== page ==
The Greater Boston Night Photographers meetup group is a non-profit photo club specifically for night photography. The goal of the meetup is to facilitate group events and nurture the process of creating fine art night photography. It was formed in September of 2013 by Jürgen Lobert and has grown to a membership of over 350, with photo shoots on average once per week. Venues include the city, natural landscapes and industrial or abandoned places, as far north as Maine and as far south as New York City. In addition to photo shoots, the group offers workshops, lectures and access to professional speakers and conferences. The leadership team includes Jürgen Lobert, Elizabeth Ryan, Derrick Morin, Rupesh Rajagopalan and Romit Maity.


Full Tilt Print Studio

November 13, 2016 – February 19, 2017
Reception – November 13, 1:30-3:30pm


Night Photo

Laurie Alpert, Lighten Up, 2015, lithograph

Full Tilt Print Studio has come a very long way from its founding in 1970 by Deborah Cornell and Jeannette Silverio. Located on Stanhope Street in Boston, its original name was Experimental Etching Studio. It provided a well-equipped workshop where artists could pay by the day to do their work, as well as take classes in printmaking.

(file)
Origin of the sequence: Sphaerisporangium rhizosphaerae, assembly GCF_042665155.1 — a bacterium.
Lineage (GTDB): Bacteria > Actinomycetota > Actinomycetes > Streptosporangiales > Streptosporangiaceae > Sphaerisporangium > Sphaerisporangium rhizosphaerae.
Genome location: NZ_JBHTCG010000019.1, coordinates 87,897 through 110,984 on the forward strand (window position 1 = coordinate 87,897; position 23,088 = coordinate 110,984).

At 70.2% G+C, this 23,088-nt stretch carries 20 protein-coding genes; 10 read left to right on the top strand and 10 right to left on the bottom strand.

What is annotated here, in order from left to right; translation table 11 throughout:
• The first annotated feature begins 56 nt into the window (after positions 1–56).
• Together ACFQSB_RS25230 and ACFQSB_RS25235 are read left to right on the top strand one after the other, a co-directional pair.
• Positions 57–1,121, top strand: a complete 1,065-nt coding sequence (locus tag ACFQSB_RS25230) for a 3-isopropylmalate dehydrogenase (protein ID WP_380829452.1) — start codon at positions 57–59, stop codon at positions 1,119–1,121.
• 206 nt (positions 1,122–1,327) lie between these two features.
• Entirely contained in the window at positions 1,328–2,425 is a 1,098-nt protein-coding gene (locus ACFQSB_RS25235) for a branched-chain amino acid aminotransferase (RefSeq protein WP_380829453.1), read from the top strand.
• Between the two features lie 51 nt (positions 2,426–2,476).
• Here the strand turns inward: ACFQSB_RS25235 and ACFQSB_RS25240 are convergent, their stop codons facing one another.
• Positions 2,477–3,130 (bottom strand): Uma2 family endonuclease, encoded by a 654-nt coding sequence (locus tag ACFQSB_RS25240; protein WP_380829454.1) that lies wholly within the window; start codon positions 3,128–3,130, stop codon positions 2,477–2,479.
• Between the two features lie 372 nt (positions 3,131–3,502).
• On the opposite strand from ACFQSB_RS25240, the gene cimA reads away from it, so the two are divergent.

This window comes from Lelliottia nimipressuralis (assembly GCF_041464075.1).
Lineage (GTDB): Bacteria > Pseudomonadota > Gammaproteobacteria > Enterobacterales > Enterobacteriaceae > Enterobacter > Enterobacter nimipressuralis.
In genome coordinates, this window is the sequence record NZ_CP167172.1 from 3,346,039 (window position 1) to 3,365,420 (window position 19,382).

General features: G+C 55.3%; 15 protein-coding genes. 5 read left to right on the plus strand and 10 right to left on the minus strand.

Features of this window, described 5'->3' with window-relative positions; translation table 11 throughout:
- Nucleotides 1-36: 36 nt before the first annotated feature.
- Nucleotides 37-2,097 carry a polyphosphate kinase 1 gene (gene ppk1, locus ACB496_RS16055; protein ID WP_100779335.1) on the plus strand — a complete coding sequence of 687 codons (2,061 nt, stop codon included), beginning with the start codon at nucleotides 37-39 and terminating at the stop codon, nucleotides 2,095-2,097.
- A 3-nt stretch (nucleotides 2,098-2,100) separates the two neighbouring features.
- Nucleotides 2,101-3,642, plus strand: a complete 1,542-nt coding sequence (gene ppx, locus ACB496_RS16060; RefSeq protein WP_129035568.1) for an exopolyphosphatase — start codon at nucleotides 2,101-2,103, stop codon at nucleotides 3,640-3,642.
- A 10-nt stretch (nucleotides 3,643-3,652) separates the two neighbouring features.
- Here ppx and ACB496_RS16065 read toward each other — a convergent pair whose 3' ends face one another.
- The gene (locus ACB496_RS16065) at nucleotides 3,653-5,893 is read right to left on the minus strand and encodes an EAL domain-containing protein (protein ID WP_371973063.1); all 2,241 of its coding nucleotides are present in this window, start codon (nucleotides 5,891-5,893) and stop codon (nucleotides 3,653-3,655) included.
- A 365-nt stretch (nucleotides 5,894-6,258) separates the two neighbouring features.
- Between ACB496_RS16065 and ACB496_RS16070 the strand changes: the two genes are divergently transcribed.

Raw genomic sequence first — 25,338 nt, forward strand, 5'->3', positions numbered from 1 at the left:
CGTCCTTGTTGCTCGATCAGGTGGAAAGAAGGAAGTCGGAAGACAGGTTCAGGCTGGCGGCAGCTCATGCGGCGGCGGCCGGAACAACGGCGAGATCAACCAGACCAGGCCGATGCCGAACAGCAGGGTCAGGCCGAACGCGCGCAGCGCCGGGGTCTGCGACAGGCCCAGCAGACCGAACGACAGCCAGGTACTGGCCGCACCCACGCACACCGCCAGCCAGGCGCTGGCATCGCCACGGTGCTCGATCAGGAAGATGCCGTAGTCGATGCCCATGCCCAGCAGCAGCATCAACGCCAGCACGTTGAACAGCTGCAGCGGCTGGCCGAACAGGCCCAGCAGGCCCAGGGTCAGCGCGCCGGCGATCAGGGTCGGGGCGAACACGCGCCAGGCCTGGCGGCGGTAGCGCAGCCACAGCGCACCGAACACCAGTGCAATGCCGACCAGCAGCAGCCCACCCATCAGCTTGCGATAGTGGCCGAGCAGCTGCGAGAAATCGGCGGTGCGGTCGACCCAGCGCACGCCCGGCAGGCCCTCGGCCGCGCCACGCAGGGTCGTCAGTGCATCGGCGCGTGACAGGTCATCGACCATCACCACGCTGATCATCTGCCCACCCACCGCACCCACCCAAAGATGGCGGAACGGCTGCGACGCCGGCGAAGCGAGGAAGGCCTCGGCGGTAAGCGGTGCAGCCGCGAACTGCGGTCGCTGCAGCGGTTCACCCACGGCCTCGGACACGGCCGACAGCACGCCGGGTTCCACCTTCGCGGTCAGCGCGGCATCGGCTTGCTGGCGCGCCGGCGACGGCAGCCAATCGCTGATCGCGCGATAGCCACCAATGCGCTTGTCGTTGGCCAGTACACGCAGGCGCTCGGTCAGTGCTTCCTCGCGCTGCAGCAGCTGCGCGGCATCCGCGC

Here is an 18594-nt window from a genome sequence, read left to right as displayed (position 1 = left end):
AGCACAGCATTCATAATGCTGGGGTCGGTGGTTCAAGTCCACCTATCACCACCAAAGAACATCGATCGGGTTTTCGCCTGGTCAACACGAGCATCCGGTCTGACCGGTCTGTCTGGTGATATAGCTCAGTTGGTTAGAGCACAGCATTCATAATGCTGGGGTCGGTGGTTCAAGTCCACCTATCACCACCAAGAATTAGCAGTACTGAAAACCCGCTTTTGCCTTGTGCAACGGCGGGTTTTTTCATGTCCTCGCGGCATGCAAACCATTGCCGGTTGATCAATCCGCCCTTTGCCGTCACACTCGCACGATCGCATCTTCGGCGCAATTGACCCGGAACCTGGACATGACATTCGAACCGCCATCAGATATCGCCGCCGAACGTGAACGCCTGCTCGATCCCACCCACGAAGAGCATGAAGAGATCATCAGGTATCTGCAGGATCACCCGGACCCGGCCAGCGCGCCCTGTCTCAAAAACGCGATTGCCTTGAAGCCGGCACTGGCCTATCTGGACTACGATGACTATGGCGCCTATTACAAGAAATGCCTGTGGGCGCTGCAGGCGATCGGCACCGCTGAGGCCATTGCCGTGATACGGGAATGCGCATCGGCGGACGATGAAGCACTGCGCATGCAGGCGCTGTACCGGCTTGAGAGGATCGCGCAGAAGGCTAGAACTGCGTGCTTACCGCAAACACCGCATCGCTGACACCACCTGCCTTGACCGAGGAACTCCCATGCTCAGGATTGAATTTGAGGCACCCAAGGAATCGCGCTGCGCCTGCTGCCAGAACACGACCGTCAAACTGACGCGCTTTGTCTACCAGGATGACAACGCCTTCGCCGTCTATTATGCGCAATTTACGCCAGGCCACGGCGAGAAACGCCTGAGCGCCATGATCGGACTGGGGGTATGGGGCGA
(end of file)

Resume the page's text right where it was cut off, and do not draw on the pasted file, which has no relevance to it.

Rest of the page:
In 1983, the studio changed its name as well as its focus, becoming a closed cooperative group with twenty-six founding members, called EES Arts, Inc. The classes were discontinued but, reflecting its new sense of community, the studio embarked on its first collaborative portfolio, titled EES ARTS, published in 1988. This was the same year that the group was evicted from Stanhope Street and forced to relocate. The equipment was moved to a somewhat smaller space on Plympton Street in Boston’s South End neighborhood.

Approximately every five years, a new portfolio was published, varying greatly in theme and format. Chronicle was published in 1991, followed by Shadow in 1995, Duality in 1999-2000, Three in 2006, and Lighten Up in 2012. The group is currently working on its latest portfolio to be finished sometime in 2016. The theme for the folio is Secret/Hidden/Veiled.